- Associated Press - Tuesday, March 24, 2015

COLUMBIA, S.C. (AP) - The convicted former sheriff of Williamsburg County should be sentenced to less than the three years in prison recommended by federal officials because he succeeded despite a troubled upbringing and is being treated for a painkiller addiction, his lawyer said.

Ex-sheriff Michael Johnson faces a judge Wednesday to learn his fate after a federal jury convicted him in September of mail fraud. Prosecutors said Johnson created hundreds of fake police reports for a friend who ran a credit repair business so people could claim their identities were stolen and get out of credit card debt.

The sentencing recommendation for Johnson is 30 months to 37 months in prison, according to court papers filed this week.

Johnson’s attorney said that is too harsh for a man with no criminal record who cooperated with authorities. Johnson’s request asks for a lesser sentence, but is not specific.

Johnson has suffered from depression and anxiety the past four years. He also has migraines, high blood pressure and insomnia, lawyer Deborah Barber said in court papers.

The former sheriff also was raised in a broken home, saw his mother abused by a boyfriend and left at age 17 to relieve her of financial burden, Barber said.

“He resided in a poverty-stricken area in Kingstree, South Carolina, with the family not having enough money to adequately survive,” Barber wrote.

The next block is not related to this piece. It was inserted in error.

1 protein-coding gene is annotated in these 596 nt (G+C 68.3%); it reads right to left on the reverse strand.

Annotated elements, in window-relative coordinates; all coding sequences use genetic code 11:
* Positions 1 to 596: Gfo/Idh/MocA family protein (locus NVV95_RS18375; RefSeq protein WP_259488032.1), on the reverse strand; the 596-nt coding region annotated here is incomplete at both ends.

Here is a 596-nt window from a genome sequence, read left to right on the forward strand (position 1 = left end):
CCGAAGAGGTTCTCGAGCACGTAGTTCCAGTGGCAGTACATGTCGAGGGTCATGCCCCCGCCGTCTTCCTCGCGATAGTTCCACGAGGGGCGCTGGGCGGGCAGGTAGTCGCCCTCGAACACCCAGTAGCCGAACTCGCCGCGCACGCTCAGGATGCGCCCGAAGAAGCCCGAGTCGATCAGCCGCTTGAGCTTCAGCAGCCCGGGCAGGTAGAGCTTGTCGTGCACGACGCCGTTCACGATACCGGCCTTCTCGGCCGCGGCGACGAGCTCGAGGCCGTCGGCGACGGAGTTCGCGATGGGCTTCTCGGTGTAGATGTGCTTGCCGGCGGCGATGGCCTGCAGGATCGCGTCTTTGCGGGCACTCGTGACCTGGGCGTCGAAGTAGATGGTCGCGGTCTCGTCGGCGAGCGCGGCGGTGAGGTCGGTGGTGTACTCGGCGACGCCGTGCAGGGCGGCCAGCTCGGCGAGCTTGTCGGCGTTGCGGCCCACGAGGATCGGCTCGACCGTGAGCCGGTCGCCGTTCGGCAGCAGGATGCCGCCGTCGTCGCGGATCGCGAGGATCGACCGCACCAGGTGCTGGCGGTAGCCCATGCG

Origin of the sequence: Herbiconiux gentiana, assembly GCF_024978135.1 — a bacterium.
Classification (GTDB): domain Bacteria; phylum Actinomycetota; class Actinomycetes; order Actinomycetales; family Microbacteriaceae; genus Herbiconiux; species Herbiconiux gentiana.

Johnson’s co-defendant, Lester Woods, will also be sentenced Wednesday on similar charges.

Johnson joined the Williamsburg County Sheriff’s Office in 1997, two years after graduating high school and rose to chief deputy, becoming sheriff in April 2010 when the former sheriff, Kelvin Washington, was named U.S. Marshal for South Carolina.

He is one of nine sheriffs in South Carolina’s 46 counties to be charged or investigated while in office since 2010.

Seven have pleaded guilty or been convicted, and another died while under investigation. Only two of those sheriffs so far have been sentenced to prison.

A ninth sheriff, Berkeley County’s Wayne DeWitt, resigned just before he was indicted on drunken driving charges, leaving the scene of a crash and failing to stop for police from a crash in December. He is awaiting trial.

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Follow Jeffrey Collins on Twitter at https://twitter.com/JSCollinsAP


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